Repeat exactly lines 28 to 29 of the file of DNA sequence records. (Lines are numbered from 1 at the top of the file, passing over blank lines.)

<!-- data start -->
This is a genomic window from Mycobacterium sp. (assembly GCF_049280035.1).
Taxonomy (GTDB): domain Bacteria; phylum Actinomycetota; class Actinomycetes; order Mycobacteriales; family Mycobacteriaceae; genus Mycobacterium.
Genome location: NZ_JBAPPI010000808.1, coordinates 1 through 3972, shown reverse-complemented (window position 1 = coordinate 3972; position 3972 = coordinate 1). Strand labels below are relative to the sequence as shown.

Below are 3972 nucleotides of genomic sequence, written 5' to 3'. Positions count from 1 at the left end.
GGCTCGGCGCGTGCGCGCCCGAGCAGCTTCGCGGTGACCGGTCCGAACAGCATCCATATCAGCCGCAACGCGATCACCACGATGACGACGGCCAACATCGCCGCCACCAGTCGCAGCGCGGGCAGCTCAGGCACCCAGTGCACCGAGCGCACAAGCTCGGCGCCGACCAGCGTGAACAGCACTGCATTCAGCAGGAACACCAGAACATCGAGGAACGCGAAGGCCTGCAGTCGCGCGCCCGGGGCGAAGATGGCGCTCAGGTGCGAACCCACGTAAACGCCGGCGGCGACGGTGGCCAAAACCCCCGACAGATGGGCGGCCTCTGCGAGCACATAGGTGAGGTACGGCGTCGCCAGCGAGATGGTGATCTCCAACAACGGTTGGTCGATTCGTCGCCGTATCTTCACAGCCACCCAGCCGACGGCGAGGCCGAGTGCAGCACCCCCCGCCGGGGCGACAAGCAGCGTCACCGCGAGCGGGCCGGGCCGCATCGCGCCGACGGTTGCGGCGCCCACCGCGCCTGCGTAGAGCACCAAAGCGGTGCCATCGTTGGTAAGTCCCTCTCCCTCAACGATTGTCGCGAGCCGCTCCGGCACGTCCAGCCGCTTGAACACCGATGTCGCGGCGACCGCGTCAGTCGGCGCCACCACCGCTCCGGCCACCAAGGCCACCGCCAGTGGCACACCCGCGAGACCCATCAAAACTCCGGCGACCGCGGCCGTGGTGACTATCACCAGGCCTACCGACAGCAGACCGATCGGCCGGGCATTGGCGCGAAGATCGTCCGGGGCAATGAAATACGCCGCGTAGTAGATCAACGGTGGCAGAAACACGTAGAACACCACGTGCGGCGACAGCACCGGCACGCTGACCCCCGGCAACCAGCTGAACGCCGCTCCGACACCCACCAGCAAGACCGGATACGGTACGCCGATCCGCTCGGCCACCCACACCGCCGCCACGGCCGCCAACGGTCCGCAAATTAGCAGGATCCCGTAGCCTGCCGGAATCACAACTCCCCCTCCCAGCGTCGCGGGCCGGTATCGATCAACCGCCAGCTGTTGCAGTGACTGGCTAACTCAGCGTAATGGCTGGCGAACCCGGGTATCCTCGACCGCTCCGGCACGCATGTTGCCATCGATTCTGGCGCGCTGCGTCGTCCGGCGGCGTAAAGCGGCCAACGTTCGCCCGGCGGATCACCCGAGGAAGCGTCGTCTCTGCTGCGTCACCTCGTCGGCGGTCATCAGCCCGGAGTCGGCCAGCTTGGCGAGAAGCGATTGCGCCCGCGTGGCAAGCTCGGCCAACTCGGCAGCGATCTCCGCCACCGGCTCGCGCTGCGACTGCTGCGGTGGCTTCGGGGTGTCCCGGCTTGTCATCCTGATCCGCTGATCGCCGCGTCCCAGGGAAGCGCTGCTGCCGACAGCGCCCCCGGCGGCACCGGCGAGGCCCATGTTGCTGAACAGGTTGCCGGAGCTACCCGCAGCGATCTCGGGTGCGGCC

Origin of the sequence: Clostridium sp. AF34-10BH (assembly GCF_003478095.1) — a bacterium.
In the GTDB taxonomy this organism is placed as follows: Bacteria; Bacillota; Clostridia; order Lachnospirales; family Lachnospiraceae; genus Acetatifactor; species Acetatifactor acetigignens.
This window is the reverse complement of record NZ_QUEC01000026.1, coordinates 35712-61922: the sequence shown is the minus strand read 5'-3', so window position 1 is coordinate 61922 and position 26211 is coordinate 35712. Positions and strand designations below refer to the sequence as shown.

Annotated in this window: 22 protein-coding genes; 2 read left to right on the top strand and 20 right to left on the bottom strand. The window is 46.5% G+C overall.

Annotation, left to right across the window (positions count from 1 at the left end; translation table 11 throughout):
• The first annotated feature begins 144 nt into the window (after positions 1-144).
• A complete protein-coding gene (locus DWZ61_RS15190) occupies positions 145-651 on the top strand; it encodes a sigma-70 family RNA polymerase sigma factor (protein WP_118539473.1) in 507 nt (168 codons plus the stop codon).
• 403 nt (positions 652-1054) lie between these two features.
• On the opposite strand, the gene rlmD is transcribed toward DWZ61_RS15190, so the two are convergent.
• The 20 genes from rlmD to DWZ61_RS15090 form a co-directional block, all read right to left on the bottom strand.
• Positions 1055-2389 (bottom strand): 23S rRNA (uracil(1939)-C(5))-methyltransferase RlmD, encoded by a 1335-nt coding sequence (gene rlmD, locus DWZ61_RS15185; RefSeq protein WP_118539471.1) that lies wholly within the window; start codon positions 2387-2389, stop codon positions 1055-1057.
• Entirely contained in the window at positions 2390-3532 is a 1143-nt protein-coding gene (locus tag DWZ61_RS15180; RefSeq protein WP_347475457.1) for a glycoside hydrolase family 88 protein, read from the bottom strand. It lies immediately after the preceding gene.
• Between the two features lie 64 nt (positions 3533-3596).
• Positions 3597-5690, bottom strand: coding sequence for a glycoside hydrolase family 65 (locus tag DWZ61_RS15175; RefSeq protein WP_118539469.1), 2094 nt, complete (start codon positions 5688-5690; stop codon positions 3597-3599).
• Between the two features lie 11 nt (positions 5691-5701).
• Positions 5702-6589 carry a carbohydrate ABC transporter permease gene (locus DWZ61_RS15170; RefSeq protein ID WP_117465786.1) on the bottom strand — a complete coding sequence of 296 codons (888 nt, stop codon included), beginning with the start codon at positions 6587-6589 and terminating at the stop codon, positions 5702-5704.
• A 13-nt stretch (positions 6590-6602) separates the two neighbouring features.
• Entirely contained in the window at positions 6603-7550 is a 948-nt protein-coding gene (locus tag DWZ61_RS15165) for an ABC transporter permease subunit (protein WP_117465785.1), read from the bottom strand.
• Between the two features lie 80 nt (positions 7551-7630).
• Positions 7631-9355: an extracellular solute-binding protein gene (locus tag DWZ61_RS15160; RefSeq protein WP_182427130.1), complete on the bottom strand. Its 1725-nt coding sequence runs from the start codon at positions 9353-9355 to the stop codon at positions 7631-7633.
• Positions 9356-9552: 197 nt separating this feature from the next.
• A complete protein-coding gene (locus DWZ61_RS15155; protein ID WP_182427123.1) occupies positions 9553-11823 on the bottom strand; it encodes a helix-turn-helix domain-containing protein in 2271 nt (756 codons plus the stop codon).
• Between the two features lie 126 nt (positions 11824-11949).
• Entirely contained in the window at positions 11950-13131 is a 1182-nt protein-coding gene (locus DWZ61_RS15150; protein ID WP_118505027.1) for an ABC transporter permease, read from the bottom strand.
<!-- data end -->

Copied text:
• Between the two features lie 126 nt (positions 11824-11949).
• Entirely contained in the window at positions 11950-13131 is a 1182-nt protein-coding gene (locus DWZ61_RS15150; protein ID WP_118505027.1) for an ABC transporter permease, read from the bottom strand.